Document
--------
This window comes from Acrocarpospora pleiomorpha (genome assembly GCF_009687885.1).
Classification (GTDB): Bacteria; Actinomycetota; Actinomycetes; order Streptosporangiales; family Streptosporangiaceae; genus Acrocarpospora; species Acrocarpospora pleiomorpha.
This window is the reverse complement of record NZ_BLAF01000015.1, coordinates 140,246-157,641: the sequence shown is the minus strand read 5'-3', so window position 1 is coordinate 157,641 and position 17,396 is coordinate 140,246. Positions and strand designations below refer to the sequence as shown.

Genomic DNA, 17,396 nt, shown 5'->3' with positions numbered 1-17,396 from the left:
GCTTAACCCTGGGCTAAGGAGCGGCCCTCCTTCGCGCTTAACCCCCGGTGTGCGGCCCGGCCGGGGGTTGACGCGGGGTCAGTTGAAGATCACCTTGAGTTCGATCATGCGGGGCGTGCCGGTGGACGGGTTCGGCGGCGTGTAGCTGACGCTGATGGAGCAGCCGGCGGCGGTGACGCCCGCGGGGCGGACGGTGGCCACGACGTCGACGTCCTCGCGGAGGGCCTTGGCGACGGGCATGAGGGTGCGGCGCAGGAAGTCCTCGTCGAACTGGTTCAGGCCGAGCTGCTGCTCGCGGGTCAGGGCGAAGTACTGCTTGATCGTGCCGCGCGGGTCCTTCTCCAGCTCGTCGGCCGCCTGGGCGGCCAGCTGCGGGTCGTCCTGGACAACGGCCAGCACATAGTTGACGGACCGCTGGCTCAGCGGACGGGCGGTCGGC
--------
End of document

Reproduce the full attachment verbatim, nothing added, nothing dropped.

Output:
This window comes from Acrocarpospora pleiomorpha (genome assembly GCF_009687885.1).
Classification (GTDB): Bacteria; Actinomycetota; Actinomycetes; order Streptosporangiales; family Streptosporangiaceae; genus Acrocarpospora; species Acrocarpospora pleiomorpha.
This window is the reverse complement of record NZ_BLAF01000015.1, coordinates 140,246-157,641: the sequence shown is the minus strand read 5'-3', so window position 1 is coordinate 157,641 and position 17,396 is coordinate 140,246. Positions and strand designations below refer to the sequence as shown.

Genomic DNA, 17,396 nt, shown 5'->3' with positions numbered 1-17,396 from the left:
GCTTAACCCTGGGCTAAGGAGCGGCCCTCCTTCGCGCTTAACCCCCGGTGTGCGGCCCGGCCGGGGGTTGACGCGGGGTCAGTTGAAGATCACCTTGAGTTCGATCATGCGGGGCGTGCCGGTGGACGGGTTCGGCGGCGTGTAGCTGACGCTGATGGAGCAGCCGGCGGCGGTGACGCCCGCGGGGCGGACGGTGGCCACGACGTCGACGTCCTCGCGGAGGGCCTTGGCGACGGGCATGAGGGTGCGGCGCAGGAAGTCCTCGTCGAACTGGTTCAGGCCGAGCTGCTGCTCGCGGGTCAGGGCGAAGTACTGCTTGATCGTGCCGCGCGGGTCCTTCTCCAGCTCGTCGGCCGCCTGGGCGGCCAGCTGCGGGTCGTCCTGGACAACGGCCAGCACATAGTTGACGGACCGCTGGCTCAGCGGACGGGCGGTCGGC